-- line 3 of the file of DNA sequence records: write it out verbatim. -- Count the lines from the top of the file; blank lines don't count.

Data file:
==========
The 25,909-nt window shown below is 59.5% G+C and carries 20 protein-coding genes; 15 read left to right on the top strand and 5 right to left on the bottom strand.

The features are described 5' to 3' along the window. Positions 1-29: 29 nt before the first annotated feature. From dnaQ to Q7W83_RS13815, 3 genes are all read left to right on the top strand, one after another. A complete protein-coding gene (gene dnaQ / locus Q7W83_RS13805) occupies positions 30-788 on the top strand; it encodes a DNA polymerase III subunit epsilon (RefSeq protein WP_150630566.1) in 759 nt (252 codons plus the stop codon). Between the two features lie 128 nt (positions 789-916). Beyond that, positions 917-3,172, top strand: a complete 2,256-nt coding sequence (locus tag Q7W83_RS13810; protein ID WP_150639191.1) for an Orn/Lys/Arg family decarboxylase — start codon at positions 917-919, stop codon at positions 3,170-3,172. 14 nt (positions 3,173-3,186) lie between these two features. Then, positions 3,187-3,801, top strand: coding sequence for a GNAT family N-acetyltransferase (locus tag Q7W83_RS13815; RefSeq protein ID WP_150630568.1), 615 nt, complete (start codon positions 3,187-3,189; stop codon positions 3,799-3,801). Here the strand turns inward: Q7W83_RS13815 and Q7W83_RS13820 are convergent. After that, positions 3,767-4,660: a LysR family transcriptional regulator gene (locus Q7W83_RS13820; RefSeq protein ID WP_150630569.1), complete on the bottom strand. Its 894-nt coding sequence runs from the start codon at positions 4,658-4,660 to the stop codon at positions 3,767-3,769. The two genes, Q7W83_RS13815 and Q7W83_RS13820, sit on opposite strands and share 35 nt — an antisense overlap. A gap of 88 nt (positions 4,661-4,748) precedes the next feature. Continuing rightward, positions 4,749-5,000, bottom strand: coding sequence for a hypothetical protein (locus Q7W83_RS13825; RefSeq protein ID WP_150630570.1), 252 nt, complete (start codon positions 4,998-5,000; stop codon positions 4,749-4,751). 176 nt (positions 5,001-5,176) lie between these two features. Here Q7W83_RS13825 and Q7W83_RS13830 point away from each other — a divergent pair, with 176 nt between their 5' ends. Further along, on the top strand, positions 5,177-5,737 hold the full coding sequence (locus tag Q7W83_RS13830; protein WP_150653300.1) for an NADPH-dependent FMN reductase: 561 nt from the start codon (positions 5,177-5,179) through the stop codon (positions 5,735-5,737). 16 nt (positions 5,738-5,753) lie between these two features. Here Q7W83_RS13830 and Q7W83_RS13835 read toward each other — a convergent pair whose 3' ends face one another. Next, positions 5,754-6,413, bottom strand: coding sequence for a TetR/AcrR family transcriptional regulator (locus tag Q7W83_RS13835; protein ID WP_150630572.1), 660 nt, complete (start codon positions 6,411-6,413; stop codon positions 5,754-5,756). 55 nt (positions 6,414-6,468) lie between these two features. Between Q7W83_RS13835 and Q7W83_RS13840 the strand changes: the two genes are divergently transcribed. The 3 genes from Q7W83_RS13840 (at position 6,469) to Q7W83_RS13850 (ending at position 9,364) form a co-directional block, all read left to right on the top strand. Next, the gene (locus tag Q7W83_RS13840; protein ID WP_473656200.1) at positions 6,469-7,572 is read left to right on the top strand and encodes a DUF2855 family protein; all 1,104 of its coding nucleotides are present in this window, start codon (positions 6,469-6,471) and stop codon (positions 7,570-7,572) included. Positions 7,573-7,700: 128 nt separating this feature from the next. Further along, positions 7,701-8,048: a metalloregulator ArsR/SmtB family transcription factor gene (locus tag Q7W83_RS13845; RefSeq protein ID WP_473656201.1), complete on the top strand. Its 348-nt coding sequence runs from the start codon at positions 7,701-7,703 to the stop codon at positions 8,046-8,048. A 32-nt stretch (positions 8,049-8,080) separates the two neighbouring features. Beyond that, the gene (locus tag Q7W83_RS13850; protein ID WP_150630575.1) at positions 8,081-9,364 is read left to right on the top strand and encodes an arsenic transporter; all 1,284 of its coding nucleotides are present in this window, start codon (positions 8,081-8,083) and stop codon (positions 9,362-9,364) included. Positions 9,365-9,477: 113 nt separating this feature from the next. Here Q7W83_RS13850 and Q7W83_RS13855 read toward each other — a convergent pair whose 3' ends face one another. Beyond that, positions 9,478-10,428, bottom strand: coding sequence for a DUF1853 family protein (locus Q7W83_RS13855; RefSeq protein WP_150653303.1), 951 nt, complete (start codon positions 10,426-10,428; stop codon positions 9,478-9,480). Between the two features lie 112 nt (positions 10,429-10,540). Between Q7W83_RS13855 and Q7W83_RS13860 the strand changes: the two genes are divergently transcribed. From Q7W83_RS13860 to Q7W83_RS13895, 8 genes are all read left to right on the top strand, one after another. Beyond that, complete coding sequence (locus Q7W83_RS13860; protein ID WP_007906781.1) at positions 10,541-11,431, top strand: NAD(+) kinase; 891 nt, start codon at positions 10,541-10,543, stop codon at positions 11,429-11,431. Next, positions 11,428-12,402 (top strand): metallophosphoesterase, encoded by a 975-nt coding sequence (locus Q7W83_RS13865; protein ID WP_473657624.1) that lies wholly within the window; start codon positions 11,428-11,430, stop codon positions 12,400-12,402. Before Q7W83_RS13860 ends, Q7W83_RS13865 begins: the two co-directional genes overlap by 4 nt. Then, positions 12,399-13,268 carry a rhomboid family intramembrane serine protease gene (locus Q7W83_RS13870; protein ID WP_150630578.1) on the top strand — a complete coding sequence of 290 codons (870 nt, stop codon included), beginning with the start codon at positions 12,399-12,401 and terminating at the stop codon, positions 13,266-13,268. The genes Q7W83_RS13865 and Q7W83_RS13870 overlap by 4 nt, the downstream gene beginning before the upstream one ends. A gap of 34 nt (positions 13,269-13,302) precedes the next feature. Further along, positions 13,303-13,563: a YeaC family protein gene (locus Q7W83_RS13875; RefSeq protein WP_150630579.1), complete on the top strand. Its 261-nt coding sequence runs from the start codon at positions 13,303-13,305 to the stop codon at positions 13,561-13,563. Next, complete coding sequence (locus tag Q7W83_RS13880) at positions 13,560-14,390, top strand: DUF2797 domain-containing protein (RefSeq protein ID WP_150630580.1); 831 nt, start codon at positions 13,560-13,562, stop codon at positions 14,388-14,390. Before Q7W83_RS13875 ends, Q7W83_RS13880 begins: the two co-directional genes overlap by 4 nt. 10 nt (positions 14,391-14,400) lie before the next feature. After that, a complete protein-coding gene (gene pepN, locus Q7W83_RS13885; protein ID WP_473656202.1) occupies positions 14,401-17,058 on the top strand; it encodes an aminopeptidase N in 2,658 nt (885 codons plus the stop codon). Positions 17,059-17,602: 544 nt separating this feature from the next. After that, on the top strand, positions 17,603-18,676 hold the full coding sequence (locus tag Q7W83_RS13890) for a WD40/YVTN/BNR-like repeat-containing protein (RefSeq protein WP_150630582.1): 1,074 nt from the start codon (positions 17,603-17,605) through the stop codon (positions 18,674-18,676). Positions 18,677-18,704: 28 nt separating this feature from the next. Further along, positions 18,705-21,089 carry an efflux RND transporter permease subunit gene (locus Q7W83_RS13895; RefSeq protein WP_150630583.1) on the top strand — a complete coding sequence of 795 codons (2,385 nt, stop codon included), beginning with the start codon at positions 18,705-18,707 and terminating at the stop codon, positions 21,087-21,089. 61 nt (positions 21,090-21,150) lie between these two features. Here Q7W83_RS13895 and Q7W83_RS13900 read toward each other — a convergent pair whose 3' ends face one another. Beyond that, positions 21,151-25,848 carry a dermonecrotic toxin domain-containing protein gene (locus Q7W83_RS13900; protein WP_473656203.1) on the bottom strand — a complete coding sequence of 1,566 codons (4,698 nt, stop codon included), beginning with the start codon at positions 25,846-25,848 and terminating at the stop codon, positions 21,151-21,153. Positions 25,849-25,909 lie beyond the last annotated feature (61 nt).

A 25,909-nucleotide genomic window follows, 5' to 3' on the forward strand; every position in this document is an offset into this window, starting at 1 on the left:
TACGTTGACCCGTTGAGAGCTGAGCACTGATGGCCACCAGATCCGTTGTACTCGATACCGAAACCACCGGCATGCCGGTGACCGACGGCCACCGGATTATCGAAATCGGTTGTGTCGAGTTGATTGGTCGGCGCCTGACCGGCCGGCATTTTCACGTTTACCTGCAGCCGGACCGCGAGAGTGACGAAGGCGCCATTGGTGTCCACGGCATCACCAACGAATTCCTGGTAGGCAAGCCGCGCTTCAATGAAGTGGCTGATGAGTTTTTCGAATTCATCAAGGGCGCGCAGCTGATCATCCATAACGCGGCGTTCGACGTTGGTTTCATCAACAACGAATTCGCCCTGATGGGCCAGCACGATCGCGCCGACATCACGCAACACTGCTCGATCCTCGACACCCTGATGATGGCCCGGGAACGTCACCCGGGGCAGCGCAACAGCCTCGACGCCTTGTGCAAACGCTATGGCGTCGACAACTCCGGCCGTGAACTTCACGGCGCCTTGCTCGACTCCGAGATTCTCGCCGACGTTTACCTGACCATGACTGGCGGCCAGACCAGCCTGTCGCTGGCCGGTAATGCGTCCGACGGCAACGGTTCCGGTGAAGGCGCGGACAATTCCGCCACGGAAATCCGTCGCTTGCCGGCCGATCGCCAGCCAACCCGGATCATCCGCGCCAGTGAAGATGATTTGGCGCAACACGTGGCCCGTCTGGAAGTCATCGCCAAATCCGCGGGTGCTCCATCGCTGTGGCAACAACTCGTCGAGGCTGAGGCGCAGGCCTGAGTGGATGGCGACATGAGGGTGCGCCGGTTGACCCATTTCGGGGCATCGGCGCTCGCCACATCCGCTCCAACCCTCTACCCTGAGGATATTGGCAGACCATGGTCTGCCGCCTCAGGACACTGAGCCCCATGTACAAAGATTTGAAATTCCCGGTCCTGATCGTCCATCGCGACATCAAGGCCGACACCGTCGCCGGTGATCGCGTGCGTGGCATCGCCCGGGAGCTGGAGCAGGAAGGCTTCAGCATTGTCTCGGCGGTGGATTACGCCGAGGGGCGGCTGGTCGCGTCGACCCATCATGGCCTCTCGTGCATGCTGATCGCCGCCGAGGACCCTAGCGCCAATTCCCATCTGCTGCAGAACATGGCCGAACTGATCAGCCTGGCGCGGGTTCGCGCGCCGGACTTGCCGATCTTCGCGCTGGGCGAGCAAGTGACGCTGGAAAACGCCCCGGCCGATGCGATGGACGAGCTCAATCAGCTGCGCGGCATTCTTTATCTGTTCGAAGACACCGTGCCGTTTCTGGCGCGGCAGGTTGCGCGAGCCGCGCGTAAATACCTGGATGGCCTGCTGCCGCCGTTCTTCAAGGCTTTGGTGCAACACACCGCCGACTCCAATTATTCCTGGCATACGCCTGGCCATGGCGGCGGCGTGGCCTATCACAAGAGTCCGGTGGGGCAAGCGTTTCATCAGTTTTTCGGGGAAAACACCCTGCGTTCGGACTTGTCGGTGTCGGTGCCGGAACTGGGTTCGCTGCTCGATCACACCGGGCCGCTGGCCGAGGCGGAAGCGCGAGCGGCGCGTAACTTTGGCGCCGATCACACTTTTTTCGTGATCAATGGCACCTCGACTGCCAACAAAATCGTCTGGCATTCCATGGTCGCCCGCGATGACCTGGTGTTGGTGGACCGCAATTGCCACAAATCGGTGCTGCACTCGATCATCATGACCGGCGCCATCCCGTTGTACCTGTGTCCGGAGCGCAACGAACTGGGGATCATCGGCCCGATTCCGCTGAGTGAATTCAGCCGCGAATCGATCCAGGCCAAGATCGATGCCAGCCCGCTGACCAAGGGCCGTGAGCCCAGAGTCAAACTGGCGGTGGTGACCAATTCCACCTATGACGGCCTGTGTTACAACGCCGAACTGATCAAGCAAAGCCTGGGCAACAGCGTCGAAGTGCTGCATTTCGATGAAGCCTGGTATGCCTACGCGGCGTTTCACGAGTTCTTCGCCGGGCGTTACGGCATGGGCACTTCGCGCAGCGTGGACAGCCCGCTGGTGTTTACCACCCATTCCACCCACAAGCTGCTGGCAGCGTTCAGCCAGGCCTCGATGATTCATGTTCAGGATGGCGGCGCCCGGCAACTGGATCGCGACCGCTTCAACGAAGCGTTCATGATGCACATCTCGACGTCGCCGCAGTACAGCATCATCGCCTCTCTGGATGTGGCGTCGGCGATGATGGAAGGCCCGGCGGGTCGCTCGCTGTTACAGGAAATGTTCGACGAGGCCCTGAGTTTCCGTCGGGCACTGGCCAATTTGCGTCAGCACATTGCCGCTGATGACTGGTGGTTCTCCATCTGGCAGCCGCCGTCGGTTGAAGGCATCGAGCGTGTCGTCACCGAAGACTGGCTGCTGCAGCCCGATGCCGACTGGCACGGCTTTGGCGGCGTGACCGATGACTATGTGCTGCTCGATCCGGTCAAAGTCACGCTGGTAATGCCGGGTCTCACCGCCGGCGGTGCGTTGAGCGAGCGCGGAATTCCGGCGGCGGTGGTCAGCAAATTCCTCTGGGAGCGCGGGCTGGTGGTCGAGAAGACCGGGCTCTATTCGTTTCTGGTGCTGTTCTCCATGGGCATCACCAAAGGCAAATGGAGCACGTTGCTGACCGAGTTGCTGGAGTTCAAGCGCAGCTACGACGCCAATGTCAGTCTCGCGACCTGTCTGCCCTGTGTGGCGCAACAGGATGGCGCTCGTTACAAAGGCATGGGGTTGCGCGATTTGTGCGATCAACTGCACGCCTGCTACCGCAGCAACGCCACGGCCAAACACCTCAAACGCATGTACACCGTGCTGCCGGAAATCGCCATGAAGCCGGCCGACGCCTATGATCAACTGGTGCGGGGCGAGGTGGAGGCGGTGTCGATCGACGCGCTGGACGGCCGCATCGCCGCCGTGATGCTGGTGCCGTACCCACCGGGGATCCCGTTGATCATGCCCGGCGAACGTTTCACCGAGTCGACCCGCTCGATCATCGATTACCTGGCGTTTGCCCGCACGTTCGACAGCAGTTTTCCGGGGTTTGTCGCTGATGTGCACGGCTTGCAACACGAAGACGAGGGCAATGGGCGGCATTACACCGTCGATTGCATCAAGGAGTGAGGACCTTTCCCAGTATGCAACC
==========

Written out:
A 25,909-nucleotide genomic window follows, 5' to 3' on the forward strand; every position in this document is an offset into this window, starting at 1 on the left: